North Dakota

DSC_1000Two days of travel and we’ve arrived at our first real destination – Teddy Roosevelt National Park.   We’ll spend today there.  Yesterday, though, was a day of windshield discovery.  Our route took us north on I-29, then a sharp left on I-94 at Fargo.  Northeast South Dakota and southern North Dakota (how’s that for multi-directional?) are beautiful.  After leaving Sioux Falls, any semblance of urban place slips away.  Wyoming claims to be big sky country but the sky is enormous here too.  The prairie and fields extend for miles.  Exit signs (those that don’t say “no services”) point the way to towns two or three miles away and the towns are clearly visible on the horizon.   I was struck by the many ponds and small lakes along the highway.  They just appeared as water with no discernible edge other than the reeds lining them.  They extend right up to the interstate and in some cases railroad tracks, fences and power poles bisected them.  Imagine what this would have looked like without these infrastructure interruptions.  The wind was pretty strong and you could tell it was probably a common thing.  Farm houses are surounded by heavily planted rows of trees to serve as a wind (and snow?) break.  At times there were windbreaks along the highway – those evergreen trees that look like graduated sizes of cookies stacked to make a Christmas tree.

I think North Dakotans have a good sense of humor.  Or maybe they’re bored.  We stopped in Jamestown for a picnic lunch and to see the World’s Largest Buffalo.  Later we drove past Salem Sue, the World’s Largest Holstein Cow, standing sentinel over I-94.  There are other “World’s Largest” in North Dakota, including a highway with multiple massive steel structures including the World’s Largest Grasshopper (missed that one).  The World’s Largest Buffalo was in Frontier Town, a small city park, flanked on one side by a hill 4-5 stories tall and about a block long.  It was covered with prairie grass and the wind hit the west side and the grass danced in crazy patterns.  It was a sight I couldn’t capture in a photograph but I’ll remember it longer than the World’s Largest Buffalo.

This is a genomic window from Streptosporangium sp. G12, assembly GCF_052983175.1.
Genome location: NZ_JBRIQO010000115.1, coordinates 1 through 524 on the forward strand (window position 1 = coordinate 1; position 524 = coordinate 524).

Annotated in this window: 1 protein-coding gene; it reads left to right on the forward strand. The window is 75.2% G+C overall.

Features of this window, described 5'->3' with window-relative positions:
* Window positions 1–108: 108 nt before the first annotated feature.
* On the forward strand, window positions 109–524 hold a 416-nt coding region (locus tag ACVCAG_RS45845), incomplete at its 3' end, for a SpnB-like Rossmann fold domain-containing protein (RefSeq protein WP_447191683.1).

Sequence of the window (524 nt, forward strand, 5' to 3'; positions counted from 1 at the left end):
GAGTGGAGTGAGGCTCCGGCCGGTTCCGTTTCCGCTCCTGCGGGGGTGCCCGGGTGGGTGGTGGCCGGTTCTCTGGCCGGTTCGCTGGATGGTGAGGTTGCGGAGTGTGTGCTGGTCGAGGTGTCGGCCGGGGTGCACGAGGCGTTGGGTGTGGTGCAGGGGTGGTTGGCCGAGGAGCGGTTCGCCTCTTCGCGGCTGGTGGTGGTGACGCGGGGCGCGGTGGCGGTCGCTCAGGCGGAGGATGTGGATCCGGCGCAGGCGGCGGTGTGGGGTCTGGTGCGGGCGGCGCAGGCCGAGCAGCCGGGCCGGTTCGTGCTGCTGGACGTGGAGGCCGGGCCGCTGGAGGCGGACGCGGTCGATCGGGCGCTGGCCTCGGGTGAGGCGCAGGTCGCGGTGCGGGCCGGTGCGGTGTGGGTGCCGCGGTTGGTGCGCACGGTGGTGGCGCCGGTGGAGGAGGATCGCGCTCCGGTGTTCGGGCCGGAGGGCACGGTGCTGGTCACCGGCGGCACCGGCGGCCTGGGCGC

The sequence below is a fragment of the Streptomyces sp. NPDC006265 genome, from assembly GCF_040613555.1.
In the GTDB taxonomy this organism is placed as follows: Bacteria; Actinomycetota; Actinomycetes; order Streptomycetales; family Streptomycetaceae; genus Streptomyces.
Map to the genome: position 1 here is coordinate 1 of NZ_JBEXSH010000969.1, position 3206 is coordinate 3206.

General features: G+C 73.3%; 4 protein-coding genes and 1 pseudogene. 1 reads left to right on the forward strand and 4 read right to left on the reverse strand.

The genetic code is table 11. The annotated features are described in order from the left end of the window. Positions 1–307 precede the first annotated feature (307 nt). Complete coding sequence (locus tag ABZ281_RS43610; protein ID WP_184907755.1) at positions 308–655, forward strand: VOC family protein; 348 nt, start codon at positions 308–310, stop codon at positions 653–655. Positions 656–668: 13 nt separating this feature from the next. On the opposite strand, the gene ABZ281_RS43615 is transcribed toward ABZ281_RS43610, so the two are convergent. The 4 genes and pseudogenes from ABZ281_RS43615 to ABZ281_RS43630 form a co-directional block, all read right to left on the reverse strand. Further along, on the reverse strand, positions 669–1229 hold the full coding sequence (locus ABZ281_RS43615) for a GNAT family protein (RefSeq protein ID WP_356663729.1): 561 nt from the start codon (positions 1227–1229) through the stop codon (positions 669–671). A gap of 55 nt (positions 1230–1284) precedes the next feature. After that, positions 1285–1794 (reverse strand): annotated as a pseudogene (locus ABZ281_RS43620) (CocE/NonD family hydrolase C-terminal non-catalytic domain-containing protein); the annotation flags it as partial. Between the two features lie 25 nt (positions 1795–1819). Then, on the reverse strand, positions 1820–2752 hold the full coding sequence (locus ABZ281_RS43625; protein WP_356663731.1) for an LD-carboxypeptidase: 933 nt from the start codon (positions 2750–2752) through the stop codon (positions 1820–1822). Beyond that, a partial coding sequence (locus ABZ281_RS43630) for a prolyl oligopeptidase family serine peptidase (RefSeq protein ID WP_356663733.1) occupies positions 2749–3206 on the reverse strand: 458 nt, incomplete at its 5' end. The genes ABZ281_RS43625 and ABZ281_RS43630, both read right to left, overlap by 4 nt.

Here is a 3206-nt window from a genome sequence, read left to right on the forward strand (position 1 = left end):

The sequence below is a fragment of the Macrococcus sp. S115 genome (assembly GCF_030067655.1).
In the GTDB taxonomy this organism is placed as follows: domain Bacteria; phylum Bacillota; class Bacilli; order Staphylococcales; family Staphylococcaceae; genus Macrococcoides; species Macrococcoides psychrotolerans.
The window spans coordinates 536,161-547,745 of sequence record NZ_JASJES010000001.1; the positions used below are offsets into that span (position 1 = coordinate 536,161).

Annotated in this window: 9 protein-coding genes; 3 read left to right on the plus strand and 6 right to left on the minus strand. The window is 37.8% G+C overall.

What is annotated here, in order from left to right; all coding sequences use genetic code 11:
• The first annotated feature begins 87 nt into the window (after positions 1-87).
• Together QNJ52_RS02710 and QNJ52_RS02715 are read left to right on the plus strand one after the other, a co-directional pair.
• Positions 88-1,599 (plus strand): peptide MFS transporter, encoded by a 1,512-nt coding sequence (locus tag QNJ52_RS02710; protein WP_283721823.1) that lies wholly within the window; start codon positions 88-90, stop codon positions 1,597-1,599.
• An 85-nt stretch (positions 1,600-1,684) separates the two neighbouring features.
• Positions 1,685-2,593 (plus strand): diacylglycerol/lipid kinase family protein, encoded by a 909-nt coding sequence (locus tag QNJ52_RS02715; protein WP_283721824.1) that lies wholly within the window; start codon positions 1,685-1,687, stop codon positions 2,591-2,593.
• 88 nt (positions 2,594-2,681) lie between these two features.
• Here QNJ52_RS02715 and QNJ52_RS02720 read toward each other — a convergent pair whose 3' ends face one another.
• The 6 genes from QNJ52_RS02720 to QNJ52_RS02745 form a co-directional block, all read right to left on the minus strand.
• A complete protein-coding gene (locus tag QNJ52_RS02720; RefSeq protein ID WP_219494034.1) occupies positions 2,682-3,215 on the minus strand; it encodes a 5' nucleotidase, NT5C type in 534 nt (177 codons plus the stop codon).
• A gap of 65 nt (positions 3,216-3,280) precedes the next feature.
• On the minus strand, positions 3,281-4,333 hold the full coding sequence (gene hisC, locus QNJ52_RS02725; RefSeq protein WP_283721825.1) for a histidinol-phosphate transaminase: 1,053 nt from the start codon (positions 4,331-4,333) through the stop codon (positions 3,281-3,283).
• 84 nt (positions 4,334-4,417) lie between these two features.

After hundreds of miles of flat prairie, small bumps start to appear in the North Dakota landscape – like the hill in Jamestown – and the road begins to climb in elevation.  It’s subtle, though, and the road is so straight it’s not noticeable at first.  Kind of like putting the treadmill on a small incline and slowly increasing it.  Then the small hills become more common and then it suddenly becomes much more rugged and Wild West-ish.  The first badlands appeared around Dickinson which, unfortunately, is where the first Praying Mantis oil and gas rigs also appeared accompanied by rows of tanks.  These are the real interruptions in the landscape.  Even though you can argue that the symmetry of the tanks  mimics the much larger grain silos and that the rigs are necessary for energy independence,  it is such a disturbance in the wide open spaces.  The huge flat tanks typically associated with oil and gas distribution as well as a massive building were visible far off on the horizon, probably along the rail line.  This all made me very sad.  Is this what cattle ranchers felt when the railroad arrived?  Obviously, I don’t live here but the change in lifestyle is palpable.

 

2 thoughts on “North Dakota

  1. Ryan Mooney

    Great writing! We drove the opposite direction last September on our way home but I have some of the same memories you do–the bodies of water that just seemed to be there, no definition, but clearly supporting a wide variety of life, the huge views that when combined with the straight highways invite you to keep looking further out, and the dancing grass that gives you the chance to appreciate the relentless wind. I can imagine the winter is much more harsh, but summers there seem to have a unique and timeless quality to them that most people don’t know is even there.

    Liked by 1 person

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